Sue has been homeless for 27 years, minus the one week she made an attempt to live with others. I asked her how she managed to stay in the shelter with 54 others when she couldn’t bear to live with only three. “Sometimes I have no choice,” she admitted. “Either I run out of money for gas or the car breaks down. And besides, I’m getting older and I don’t always feel that well.” Sue is 69. For a long time she has received SSI (Supplemental Security Income), a small benefit for low-income people 65 or older, blind, or disabled. It’s part of the ever-shrinking safety net established to help people in serious need. She hopes someday to settle into subsidized senior housing in Grass Valley, where she can live by herself— though hope isn’t a word that fits her well. “I don’t know what I’m doing here. I don’t see myself living long. It’s okay. I’m ready to get out of this life.”

For a few minutes we sat in silence, finally broken by my fumbling words about places where she could find spiritual support, including at Hospitality House. But mostly I tried to say that many people would consider her company a valuable gift, would find her scrupulous honesty a teaching and her valiant willingness to express her own vulnerability a healing. She turned to me and I saw that she had tears in her eyes, as I did too.statue-with-tear

Sue stays in touch with our social worker at the shelter, and someday, when her name reaches the top of the long, long waiting list, she’ll probably get into a small subsidized apartment. She may choose to spend the rest of her days there alone, but I hope not. I’d like to spend more time with her and be her friend.

Heart on a String

August 16, 2016

This is the conclusion of the story of Hannah and her son Joseph that began in my first post. We left off with Hospitality House staff, in partnership with other county agencies, learning that Hannah, who had been diagnosed with breast cancer, did indeed once have a baby named Joseph.

hand on glassBut now he was grown up, a young man in his early thirties living in Nevada County. Mental health staff working for the county arranged a meeting between him and his mother.

A Hollywood ending to this story might have Joseph taking his mother in his arms and dispelling her delusion of the past many years. But as it was, after they were introduced to each other there was little to say. He was polite; she was confused. Hannah could in no way understand that the grown man standing before her had once been the infant she’d been seeking. Joseph had been warned and wasn’t surprised. The meeting was short; they never met again.

Hannah was fragile and gentle and lovely in so many ways, but at the center of her delusion was an unimaginable longing that even Joseph himself couldn’t fulfill. We at Hospitality House wanted to help her, and did help her in many important ways, but it was clear that we could do nothing to resolve the problem that haunted her life. Food, shelter, medical care, psychotherapy, transportation, even a place to live—yes. But ultimate resolution—no. It goes that way sometimes with people who come to the shelter, as it does with everyone one else on the planet. No one can create the path that others must walk, and who even knows to what degree we create it for ourselves? The commitment at the House is to be there reliably for people with what they need when they’re ready and able to receive it.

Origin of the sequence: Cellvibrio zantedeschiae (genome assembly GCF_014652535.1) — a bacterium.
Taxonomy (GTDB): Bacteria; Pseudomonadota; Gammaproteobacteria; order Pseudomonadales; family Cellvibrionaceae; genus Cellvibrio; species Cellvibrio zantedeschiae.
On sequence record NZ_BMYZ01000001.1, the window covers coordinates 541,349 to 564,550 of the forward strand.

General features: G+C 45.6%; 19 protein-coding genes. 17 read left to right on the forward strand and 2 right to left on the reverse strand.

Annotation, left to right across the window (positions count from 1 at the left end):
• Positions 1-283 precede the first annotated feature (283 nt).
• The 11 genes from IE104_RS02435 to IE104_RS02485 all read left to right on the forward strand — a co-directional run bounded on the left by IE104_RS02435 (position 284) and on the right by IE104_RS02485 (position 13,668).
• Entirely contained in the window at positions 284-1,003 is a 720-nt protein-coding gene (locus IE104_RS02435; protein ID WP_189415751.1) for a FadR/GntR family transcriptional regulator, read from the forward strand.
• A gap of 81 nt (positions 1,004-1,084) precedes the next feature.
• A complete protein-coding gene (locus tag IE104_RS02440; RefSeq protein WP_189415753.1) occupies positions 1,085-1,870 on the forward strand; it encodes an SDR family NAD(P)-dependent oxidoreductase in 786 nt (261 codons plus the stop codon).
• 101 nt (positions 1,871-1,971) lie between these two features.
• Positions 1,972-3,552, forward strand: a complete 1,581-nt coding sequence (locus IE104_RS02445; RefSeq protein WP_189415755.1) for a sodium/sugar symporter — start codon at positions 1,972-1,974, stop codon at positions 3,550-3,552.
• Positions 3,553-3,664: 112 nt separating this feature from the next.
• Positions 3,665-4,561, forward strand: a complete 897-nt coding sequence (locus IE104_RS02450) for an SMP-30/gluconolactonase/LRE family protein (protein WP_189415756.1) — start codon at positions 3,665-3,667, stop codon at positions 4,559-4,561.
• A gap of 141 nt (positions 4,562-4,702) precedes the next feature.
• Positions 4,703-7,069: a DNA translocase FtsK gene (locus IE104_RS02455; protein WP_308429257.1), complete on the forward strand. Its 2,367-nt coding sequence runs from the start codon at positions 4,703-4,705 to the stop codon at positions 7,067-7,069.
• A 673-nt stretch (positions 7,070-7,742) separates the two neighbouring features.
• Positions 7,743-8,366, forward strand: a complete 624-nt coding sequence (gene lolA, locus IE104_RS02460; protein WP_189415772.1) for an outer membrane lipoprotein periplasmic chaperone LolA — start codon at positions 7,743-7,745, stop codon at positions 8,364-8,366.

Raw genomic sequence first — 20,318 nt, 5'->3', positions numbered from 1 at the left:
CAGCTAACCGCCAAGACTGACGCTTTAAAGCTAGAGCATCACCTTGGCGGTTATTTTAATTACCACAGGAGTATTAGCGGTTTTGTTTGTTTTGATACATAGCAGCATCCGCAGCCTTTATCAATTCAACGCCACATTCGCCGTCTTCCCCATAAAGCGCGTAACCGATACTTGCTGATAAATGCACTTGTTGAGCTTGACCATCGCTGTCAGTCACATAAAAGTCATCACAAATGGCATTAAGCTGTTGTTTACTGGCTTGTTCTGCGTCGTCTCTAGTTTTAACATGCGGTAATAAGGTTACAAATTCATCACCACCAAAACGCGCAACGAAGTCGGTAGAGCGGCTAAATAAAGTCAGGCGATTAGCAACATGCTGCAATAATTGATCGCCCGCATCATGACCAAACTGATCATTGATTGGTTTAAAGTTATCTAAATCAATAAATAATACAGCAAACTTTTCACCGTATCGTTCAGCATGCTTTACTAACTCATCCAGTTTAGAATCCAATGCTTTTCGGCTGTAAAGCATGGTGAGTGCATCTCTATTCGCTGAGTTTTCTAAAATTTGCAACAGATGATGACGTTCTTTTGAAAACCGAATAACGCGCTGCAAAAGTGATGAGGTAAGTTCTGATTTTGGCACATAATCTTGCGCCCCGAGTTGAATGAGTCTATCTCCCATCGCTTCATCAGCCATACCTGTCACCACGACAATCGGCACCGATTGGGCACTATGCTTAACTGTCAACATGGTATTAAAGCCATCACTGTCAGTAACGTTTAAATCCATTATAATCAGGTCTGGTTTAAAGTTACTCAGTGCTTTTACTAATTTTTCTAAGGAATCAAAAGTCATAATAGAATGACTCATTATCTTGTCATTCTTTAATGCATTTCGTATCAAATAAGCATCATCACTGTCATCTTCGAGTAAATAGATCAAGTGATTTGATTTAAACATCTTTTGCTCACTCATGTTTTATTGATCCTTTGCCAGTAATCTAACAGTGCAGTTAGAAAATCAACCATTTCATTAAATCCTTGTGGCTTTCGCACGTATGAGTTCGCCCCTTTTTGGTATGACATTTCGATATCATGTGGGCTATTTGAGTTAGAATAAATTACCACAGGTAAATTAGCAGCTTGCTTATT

By the time she met Joseph, Hannah had left the shelter and gone to live at Odyssey House, a small residential care facility in Nevada City . She came back to us several times, though, still looking for her baby. Sometimes, under the impression that he was staying at the shelter, she brought little infant clothes for him to wear. These she would tenderly fold and unfold, running her fingers over them, lingering on the feel of the soft white cotton. When we told her he wasn’t there, she would leave the things anyway, just in case. After a while, we stopped saying he wasn’t there and just took the clothes, seeing how much comfort the acceptance gave her. When I spoke to her in those days, she never mentioned having cancer, as though the illness she’d been treated for—unsuccessfully—had little to do with her. In time she moved out of residential care into her own apartment, where she received help from visiting nurses and mental health case managers. The cancer was advancing and she was in decline. Almost a year after the meeting with Joseph, she passed away.

I think of her at least once a week, usually in the same troubling vision: Hannah taxiing around Grass Valley, her sweet face pressed to the window, her heart, suspended in time, held out on a slowly breaking string.

heart in hand


Hannah and Joseph

July 18, 2016

Hannah arrived by taxi at Utah’s Place seeking her lost infant. She was an older woman, quite short and rather squat, as though she had been stunted in childhood by a heavy load placed on top of her head. Although she kept her eyes focused meekly on the floor and seemed excruciatingly vulnerable, something in her manner commanded attention.
“Is Joseph here?” she whispered. “Have you seen my baby?”
Under no circumstances would Denise, our staff monitor who had greeted Hannah at the door, violate Hospitality House policy by divulging information about a guest in the shelter without his or her permission. In the case of children, anyone under 18 staying at the shelter must be there with an adult, whose permission would be required. Denise began politely to explain this policy, but Hannah interrupted her.
“He’s my baby.”
Denise paused to consider. Hannah, who appeared to be in her late fifties or early sixties, was too old to have an infant. Perhaps she was tired and confused, orIntake Office frightened, as so many people are when they first come to a homeless shelter. Denise ushered her into the small office where interviews with new guests are conducted and offered her a seat.